Mauritius is the single biggest source of foreign direct investment (FDI) in India – amounting to $534 million in 2002-03 (about one-third of all FDI). But that is not all. Mauritius-based foreign institutional investors (FII) are also believed to be major players in the Indian bourses. FII investment in Indian stock markets between April and October this year amounted to almost $5 billion – almost ten times what they invested in the whole of the last financial year. Indeed, they are believed to be the ones leading the current boom in the stock markets. But the Mauritius angle does not end there. Reports in the financial media indicate that a substantial part of FII investment is believed to be coming from Non-resident Indians (NRIs) bringing back funds to participate in the ongoing speculative orgy in the Indian stock markets, much of which is said to be routed through Mauritius-based paper companies.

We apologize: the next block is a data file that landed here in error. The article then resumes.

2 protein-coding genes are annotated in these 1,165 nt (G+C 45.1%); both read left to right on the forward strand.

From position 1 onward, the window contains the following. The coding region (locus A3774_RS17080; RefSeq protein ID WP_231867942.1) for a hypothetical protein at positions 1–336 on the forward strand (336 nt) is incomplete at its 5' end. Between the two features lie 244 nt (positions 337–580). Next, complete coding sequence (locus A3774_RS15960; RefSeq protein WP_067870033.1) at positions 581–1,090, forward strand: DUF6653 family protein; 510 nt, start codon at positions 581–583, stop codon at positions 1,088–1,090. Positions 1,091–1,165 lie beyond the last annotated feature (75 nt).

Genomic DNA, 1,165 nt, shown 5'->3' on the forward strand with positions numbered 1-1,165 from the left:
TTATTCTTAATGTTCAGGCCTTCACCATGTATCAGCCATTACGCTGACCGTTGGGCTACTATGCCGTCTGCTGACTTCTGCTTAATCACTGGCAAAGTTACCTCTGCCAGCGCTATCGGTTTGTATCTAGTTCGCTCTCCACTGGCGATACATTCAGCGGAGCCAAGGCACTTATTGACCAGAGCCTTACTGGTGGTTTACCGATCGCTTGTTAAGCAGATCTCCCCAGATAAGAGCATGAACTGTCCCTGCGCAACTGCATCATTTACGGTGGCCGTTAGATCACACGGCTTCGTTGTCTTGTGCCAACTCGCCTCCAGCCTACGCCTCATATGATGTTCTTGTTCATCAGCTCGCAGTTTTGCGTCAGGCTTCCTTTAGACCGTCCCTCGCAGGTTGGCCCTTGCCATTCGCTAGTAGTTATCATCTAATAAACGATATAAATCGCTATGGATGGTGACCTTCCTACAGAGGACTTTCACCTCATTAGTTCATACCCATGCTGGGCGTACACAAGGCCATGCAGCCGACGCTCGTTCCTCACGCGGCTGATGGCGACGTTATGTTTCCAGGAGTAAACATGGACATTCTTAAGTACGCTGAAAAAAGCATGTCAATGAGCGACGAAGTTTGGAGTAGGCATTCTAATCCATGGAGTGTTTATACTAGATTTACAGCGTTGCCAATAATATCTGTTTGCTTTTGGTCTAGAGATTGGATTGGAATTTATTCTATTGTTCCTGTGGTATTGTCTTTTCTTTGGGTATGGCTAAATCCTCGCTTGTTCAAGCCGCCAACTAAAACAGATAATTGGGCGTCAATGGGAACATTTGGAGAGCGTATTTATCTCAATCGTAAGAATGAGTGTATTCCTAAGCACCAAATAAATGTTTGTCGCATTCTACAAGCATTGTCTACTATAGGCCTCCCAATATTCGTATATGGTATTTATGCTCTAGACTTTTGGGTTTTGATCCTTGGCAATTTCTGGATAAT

Mauritius is also reportedly the base of much of the hedge funds that are reported to be active in the current boom. Hedge funds, which deploy large volumes of funds in thin arbitrage deals made for very short-term gains, account for at least 30 per cent of the FII activity in the ongoing boom in the bourses. These entities, using the device of Participatory Notes, and dealing through the sub-accounts of the FIIs, which need not be registered with regulatory agencies such as the Securities and Exchange Board of India (SEBI) or the Reserve Bank of India (RBI), constitute the core of the speculative excess that is currently on.